Michael G. Haggarty, Associate Managing Director said: "The utility's issuance of $600 million of long-term senior unsecured notes to replace most of these loans has resulted in a considerable improvement in the utility's liquidity position that had deteriorated during the Kemper IGCC plant construction. Although $300 million of the term loans were rolled over into a new six-month term loan, Mississippi Power expects $400 million to $600 million of income tax refunds over the next 12 to 18 months related to the Kemper IGCC abandonment, which should facilitate the eventual repayment of this bank loan." Haggarty added.
A Defensive Hold
Besides the steady dividend yield, another reason I like being a Southern Company shareholder is because of its low volatility. For example, I thought it would be interesting to show the current one-month chart of both the S&P 500 and SO.
As we're all aware, the volatility in the broader markets as of late has been less than fun. Although, looking at Southern Company stock, the share price is up overall and sports a beta of 0.10 (highlighted in yellow):
This is another reason why Southern Company is a great blue-chip utility stock that can provide investors with a steady stream of income, especially with its current 5.3% dividend yield. The fact that it's a utility means that the very core of the business is backed by a collection of stable regulated assets, something that has allowed Southern to maintain or increase its dividend every year since 1948 as mentioned above.
Serving 9 million utility customers in nine states makes Southern Company one of the largest utility companies in the United States. Even with its large size, the company has proven nimble as coal was once the primary fuel for its electric fleet, while today, however, natural gas is roughly 50% of the total, with nuclear at 15% and renewables at about 5%.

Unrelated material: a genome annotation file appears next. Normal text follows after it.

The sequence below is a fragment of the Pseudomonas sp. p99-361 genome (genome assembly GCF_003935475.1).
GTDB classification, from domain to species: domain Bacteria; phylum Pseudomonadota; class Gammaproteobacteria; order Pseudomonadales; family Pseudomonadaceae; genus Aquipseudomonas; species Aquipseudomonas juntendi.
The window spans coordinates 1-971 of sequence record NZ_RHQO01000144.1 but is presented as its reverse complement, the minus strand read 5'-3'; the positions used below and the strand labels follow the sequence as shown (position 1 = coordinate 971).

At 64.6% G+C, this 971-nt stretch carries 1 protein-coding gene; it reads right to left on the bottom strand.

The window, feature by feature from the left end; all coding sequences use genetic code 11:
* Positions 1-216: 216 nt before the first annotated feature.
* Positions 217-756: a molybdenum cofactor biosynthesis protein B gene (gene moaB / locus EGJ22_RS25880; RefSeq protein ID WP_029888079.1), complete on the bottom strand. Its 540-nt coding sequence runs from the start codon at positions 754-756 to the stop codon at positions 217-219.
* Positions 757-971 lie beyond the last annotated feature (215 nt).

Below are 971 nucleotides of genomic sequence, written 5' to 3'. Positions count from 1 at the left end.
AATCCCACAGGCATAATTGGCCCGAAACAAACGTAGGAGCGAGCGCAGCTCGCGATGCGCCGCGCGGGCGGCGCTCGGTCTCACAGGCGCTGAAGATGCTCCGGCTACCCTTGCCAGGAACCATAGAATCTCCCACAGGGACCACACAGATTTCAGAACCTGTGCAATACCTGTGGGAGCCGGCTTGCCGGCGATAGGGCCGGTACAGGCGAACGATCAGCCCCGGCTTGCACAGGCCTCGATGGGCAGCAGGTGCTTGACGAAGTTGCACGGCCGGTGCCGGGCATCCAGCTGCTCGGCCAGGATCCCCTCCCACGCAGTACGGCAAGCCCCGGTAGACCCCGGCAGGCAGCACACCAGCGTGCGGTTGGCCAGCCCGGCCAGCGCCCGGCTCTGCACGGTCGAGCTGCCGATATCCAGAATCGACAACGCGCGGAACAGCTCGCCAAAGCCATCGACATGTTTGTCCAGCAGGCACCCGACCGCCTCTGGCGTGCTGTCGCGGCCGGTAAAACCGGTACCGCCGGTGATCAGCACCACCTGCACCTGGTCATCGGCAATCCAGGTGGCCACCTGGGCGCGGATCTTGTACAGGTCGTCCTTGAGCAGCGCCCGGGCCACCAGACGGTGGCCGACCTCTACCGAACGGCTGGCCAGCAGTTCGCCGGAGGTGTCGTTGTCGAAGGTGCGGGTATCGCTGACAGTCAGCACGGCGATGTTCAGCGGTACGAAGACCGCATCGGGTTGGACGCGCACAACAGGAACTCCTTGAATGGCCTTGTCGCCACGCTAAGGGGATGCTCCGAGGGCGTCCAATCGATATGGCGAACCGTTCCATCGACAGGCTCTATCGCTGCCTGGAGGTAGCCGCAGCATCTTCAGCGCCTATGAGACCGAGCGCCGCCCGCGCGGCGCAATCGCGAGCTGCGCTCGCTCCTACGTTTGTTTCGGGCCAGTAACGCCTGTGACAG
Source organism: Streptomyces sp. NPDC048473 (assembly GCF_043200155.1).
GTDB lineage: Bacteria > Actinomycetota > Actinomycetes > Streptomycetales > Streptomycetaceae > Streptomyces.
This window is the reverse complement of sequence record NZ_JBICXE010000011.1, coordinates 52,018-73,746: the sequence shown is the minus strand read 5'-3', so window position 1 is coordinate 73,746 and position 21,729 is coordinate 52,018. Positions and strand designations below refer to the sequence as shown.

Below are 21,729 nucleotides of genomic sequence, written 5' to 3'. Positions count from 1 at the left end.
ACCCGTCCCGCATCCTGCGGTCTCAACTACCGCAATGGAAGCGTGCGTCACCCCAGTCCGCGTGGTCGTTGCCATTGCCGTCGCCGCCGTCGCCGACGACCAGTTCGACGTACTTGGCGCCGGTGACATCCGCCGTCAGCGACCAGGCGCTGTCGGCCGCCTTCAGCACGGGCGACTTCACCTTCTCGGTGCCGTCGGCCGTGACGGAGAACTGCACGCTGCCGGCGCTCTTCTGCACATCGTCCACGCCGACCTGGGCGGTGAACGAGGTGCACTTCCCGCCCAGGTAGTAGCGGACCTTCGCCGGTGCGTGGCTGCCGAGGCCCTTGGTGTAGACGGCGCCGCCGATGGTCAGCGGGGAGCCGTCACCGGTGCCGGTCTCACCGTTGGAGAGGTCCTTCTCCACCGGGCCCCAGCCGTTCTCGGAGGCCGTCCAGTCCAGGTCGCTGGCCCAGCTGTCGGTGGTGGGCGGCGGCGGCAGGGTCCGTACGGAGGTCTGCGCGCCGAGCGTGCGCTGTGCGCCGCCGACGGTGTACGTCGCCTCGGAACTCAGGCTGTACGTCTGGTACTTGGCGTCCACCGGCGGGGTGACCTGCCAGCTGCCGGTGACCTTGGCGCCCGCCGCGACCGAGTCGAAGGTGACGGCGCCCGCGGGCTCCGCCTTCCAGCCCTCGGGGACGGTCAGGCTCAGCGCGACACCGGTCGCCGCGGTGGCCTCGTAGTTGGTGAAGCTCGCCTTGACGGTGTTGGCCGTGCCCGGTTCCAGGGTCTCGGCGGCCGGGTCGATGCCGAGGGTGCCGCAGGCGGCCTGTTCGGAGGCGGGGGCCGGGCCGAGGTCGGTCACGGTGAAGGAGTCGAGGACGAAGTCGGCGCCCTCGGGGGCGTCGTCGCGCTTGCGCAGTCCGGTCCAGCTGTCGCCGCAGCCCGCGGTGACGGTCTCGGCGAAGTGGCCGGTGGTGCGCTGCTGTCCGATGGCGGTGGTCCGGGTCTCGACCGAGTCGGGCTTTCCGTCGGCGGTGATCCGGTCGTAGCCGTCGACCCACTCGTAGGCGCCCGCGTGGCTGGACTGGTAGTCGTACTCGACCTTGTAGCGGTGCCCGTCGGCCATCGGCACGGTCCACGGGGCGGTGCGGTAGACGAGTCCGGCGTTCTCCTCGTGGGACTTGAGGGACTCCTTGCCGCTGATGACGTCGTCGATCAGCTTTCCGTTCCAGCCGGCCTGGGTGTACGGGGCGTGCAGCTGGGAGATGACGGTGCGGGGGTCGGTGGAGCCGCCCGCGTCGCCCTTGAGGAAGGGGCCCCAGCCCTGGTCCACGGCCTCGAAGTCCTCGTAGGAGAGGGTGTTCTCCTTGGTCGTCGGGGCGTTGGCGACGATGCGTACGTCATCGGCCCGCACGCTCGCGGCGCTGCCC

With its recent investment in crucial natural gas pipelines, the company has further cemented itself as a vital part of the marketplace.
Over the years its dividend increases have roughly averaged 3%, allowing shareholders to maintain their purchasing power against inflation, which is a huge factor for those in retirement.
With the current share price of Southern Company trading at its December 2015 low, it might not be a bad time to consider an addition to your portfolio.
At the end of the day, any stock with a beta of 0.10 or so is likely to put you to sleep. However, if you are in your 70s, that could be a very desirable attribute.
If you're interested in reading about the multi-billion dollar Vogtle Nuclear Plant and how it may affect you as a shareholder of Southern Company, I dedicated an entire article on the subject found here.
Thank you for reading about Southern Company and other investment ideas here on Seeking Alpha. If you enjoyed this article, you may also be interested in this monthly dividend payer nicknamed "mailbox money" due to its consistent monthly payouts. Additionally, I invite you to participate in discussion of the article content via the comment section below.
This article was written by
Analyst’s Disclosure: I am/we are long SO. I wrote this article myself, and it expresses my own opinions. I am not receiving compensation for it (other than from Seeking Alpha). I have no business relationship with any company whose stock is mentioned in this article.
Seeking Alpha's Disclosure: Past performance is no guarantee of future results. No recommendation or advice is being given as to whether any investment is suitable for a particular investor. Any views or opinions expressed above may not reflect those of Seeking Alpha as a whole. Seeking Alpha is not a licensed securities dealer, broker or US investment adviser or investment bank. Our analysts are third party authors that include both professional investors and individual investors who may not be licensed or certified by any institute or regulatory body.